In part two of our Sports Performance Training series, we take a look at making strength functional in football.

Building strength using traditional lifts is an important and necessary part of sports performance training and injury prevention.  Just as important and just as necessary is incorporating movements that will teach the body to utilize these strength resources.

The body reacts to a physical challenge by utilizing muscle force from all regions of the body.  Because these resources are activated and coordinated by the neural sensors (proprioceptors) in the joints, muscles, tendons, ligaments, and fascia, movements must be performed in upright standing positions that replicate what actually occurs during an athletic movement.

Building Strength in Football

If we use a lineman in American football as an example, there is a tremendous requirement for upper body strength in the arms, shoulders and trunk to be able to hold off defensive rushers or push back the offensive line. Bench press exercises are essential to building these capabilities and is tested prior to the draft.  The strength on the bench press, while necessary, is not sufficient for success on the playing field.

The muscle strength built during the bench press must be “functionalized” with other exercises.  During upright function, the ability to push forward is dependent upon the abdominals to provide a mobile and stable pelvis and trunk.  If a force tries to push the head, arms and trunk backward, the abdominals must provide enough torque to allow the strength built during the bench press to be effective.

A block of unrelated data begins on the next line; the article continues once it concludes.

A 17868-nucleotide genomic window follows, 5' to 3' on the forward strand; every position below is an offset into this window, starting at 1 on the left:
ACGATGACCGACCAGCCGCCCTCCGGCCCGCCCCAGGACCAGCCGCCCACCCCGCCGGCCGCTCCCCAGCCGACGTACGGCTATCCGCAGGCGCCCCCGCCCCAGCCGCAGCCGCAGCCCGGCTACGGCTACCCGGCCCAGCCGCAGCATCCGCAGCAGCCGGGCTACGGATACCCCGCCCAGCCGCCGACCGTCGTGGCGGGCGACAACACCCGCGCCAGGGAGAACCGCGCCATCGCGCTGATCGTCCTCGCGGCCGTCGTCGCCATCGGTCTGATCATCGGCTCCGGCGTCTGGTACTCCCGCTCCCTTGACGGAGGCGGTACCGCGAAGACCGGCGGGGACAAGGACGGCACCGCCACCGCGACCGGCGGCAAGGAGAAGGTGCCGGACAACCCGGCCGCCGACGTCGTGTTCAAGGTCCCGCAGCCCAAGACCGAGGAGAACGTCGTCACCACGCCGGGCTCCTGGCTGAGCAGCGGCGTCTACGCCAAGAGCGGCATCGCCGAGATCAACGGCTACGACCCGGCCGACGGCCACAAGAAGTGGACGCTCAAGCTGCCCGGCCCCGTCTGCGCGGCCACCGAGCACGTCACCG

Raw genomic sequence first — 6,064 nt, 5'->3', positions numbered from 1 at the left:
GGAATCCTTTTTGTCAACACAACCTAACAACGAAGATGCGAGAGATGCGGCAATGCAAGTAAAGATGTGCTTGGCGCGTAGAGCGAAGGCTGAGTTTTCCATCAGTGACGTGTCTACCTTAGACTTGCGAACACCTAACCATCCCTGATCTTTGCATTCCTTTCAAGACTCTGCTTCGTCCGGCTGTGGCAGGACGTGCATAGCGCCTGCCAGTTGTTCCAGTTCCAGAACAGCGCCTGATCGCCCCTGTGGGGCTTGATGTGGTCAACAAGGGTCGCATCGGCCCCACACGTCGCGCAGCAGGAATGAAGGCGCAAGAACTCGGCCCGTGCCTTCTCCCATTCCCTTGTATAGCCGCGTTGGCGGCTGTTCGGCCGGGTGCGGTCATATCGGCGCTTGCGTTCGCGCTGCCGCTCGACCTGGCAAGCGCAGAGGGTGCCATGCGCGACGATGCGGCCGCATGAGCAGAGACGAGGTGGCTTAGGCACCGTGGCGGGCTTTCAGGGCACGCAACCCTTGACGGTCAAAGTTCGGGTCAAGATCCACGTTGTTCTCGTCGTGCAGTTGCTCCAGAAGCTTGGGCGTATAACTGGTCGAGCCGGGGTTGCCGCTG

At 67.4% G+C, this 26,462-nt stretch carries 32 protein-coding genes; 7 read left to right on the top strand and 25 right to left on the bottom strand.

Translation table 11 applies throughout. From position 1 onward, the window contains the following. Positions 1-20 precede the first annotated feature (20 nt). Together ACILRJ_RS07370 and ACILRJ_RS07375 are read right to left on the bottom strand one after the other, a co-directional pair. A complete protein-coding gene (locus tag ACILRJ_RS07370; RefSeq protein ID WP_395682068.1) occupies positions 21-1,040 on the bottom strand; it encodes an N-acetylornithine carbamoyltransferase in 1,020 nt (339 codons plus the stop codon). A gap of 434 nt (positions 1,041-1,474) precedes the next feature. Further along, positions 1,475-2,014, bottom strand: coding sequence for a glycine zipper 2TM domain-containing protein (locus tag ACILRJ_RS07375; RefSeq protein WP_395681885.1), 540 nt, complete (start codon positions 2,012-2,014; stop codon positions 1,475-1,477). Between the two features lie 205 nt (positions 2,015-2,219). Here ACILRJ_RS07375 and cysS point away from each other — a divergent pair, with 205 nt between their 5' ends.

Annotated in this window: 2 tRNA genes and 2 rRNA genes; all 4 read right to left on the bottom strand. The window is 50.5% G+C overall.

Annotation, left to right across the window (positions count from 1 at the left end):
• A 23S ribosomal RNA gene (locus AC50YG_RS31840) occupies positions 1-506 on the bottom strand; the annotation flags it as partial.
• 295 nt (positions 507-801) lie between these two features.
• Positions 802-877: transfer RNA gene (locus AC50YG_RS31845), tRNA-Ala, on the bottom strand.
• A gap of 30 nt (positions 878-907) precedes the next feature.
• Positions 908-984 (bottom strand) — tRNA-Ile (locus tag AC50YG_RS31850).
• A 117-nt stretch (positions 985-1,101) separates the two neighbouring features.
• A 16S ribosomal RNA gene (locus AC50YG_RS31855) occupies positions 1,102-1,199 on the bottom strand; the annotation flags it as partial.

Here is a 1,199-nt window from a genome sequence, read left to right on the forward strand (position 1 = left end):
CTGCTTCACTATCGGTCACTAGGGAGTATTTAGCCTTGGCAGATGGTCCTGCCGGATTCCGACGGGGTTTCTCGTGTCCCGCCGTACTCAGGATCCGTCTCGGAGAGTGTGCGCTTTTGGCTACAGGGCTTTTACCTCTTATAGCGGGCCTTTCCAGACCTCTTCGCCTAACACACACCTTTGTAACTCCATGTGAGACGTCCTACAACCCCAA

However, during the bench press, the bench supplies much of this required resistance preventing the trunk from being pushed backward by the barbell. The abdominals don’t have to work to the degree they would in upright function during the clash of offensive and defensive players.  The same scenario can be described for the hip flexors and other lower extremity muscles.

Making Bench Press Exercises Functional

So, what are some of the movements or exercises needed to make bench press strength functional?

  • Pushups – Abdominal and leg strength are required in addition to arm, pectoral, and scapula muscle strength. The hand positions can be tweaked in all three planes to better mimic the variability during on-field action.
  • Standing cable pulls and punches – Using two cables simultaneously transfers the bench press strength into upright function. The position of the cables can be varied and can be different between the two arms providing the variability that will be experienced during the game.  The weight in each stack can be different to produce asymmetry. Foot position can be varied in 27 different ways based on the Gray Institute’s SFT tweaks.
  • Lunges and single leg stance cable work – Using the cable tweaks described above, these exercises replicate the requirements to be able to generate effective force while moving (periods when only one foot is in ground contact).

Sports Performance Training is no more than a “buzz word” unless it’s founded in functional specificity.

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